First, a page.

1956 Fred Davis John Pulman 38–35 Tower Circus, Blackpool
1955 Fred Davis John Pulman 38–35 Tower Circus, Blackpool
1954 Fred Davis Walter Donaldson 45–26 Houldsworth Hall, Manchester
1953 Fred Davis Walter Donaldson 37–34 Leicester Square Hall, London
1952 Fred Davis Walter Donaldson 38–35 Tower Circus, Blackpool
1952 Horace Lindrum Clark McConachy 94–49 Houldsworth Hall, Manchester
1951 Fred Davis Walter Donaldson 58–39 Tower Circus, Blackpool
1950 Walter Donaldson Fred Davis 51–46 Tower Circus, Blackpool
1949 Fred Davis Walter Donaldson 80–65 Leicester Square Hall, London
1948 Fred Davis Walter Donaldson 84–61 Leicester Square Hall, London
1947 Walter Donaldson Fred Davis 82–63 Leicester Square Hall, London
1946 Joe Davis Horace Lindrum 78–67 Royal Horticultural Hall, London
1940 Joe Davis Fred Davis 37–36 Thurston's Hall, London
1939 Joe Davis Sidney Smith 43–30 Thurston's Hall, London
1938 Joe Davis Sidney Smith 37–24 Thurston's Hall, London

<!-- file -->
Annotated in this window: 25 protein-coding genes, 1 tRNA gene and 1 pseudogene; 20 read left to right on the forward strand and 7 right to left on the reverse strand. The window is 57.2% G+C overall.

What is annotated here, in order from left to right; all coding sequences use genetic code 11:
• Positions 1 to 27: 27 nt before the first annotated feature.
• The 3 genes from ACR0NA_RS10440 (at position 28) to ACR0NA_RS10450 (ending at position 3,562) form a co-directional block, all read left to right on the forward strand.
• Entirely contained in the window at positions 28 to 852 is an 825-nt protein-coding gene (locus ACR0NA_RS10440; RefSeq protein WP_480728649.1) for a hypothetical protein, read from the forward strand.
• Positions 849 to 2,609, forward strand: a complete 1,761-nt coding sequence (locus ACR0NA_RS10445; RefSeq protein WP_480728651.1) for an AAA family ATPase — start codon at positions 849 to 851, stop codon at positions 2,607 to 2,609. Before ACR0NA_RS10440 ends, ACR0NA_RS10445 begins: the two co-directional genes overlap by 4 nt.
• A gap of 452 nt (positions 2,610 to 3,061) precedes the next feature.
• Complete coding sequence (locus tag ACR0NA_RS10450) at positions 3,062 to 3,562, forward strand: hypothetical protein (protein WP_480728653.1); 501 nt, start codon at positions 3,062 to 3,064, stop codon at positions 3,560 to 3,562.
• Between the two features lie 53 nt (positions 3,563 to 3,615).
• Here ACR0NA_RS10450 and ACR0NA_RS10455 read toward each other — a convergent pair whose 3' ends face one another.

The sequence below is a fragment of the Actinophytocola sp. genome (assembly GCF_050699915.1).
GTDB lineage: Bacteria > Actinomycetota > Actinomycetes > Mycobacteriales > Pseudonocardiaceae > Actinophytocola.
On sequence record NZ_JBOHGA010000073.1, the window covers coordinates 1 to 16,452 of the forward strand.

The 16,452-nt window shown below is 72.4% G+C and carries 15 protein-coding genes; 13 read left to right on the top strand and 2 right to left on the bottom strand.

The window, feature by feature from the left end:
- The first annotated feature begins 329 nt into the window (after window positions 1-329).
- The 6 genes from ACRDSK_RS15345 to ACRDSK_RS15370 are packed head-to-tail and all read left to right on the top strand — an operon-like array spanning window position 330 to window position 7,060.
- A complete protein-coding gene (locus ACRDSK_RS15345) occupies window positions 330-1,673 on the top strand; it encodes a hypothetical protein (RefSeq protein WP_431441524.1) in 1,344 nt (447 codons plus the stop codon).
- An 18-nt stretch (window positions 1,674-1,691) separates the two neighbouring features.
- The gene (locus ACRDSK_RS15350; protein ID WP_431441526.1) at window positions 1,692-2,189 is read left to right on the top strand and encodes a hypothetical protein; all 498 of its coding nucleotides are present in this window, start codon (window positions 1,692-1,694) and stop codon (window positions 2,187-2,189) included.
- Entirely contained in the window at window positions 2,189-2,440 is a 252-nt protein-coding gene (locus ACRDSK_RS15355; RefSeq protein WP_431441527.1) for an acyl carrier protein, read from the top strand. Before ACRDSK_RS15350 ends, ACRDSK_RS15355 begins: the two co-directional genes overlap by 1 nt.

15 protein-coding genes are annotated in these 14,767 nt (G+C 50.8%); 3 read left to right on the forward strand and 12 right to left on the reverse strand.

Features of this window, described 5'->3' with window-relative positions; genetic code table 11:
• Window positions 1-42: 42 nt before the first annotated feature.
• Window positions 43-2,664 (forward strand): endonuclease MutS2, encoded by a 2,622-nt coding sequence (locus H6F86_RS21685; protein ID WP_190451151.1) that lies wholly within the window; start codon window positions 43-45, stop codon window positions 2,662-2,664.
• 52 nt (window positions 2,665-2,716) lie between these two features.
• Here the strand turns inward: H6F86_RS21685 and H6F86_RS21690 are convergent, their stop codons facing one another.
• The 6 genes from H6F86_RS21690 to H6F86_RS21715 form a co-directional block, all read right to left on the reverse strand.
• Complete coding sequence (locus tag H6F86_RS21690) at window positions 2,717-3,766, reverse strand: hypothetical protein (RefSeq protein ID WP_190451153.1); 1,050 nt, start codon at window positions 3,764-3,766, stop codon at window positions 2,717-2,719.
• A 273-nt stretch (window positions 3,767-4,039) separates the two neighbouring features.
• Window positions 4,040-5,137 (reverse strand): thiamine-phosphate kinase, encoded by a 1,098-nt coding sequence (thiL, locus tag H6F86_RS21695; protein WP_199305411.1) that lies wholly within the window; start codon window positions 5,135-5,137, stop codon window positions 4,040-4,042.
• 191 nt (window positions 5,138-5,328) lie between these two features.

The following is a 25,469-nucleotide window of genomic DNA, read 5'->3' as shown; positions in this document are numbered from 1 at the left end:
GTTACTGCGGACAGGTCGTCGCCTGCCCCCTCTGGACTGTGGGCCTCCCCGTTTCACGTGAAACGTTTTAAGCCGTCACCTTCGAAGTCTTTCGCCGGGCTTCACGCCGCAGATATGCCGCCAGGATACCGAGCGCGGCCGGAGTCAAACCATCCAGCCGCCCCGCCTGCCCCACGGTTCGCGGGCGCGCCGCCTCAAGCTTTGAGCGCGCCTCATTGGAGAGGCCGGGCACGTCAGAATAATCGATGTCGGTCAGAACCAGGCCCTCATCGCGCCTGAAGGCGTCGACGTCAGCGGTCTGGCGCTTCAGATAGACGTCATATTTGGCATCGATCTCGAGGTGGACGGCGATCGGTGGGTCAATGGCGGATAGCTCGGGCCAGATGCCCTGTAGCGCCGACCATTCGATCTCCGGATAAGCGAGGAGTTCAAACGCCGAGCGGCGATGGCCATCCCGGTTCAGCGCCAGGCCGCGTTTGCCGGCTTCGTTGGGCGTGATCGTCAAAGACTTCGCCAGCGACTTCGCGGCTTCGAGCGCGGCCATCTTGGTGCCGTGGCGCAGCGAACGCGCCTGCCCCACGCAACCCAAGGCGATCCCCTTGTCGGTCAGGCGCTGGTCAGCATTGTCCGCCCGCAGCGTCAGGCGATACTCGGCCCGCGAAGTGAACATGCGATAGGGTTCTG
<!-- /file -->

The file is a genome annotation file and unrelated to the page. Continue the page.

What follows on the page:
1937 Joe Davis Horace Lindrum 32–29 Thurston's Hall, London
1936 Joe Davis Horace Lindrum 34–27 Thurston's Hall, London
1935 Joe Davis Willie Smith 25–20 Thurston's Hall, London
1934 Joe Davis Tom Newman 25–22 Lounge Hall, Nottingham and Kettering
1933 Joe Davis Willie Smith 25–18 Joe Davis Centre, Chesterfield
1932 Joe Davis Clark McConachy 30–19 Thurston's Hall, London
1931 Joe Davis Tom Dennis 25–21 Lounge Hall, Nottingham
1930 Joe Davis Tom Dennis 25–12 Thurston's Hall, London
1929 Joe Davis Tom Dennis 19–14 Lounge Hall, Nottingham
1928 Joe Davis Fred Lawrence 16–13 Camkin's Hall, Birmingham
1927 Joe Davis Tom Dennis 20–11 Camkin's Hall, Birmingham


World Snooker Championship History


The World Snooker Championship began in 1927 and was won by Joe Davis. Davis won the first 15 championships before retiring from the event undefeated.

Snooker experienced a decline in the 1950s with the tournament not held after 1952, despite an unofficial championship held until 1957. The World Snooker Championship was revived on a challenge basis in 1964 and returned as a knock-out event in 1969.

Since 1977 the tournament has been played at the Crucible Theatre in Sheffield, England. The tournament is played over 17 days and ends on the first Monday in May. 

The 2020 World Championship was postponed from 18 April to 4 May until 31 July to 16 August because of the COVID-19 pandemic. 

The 2020 World Snooker Championship was one of the first tournaments to allow live audiences since the outbreak of the pandemic.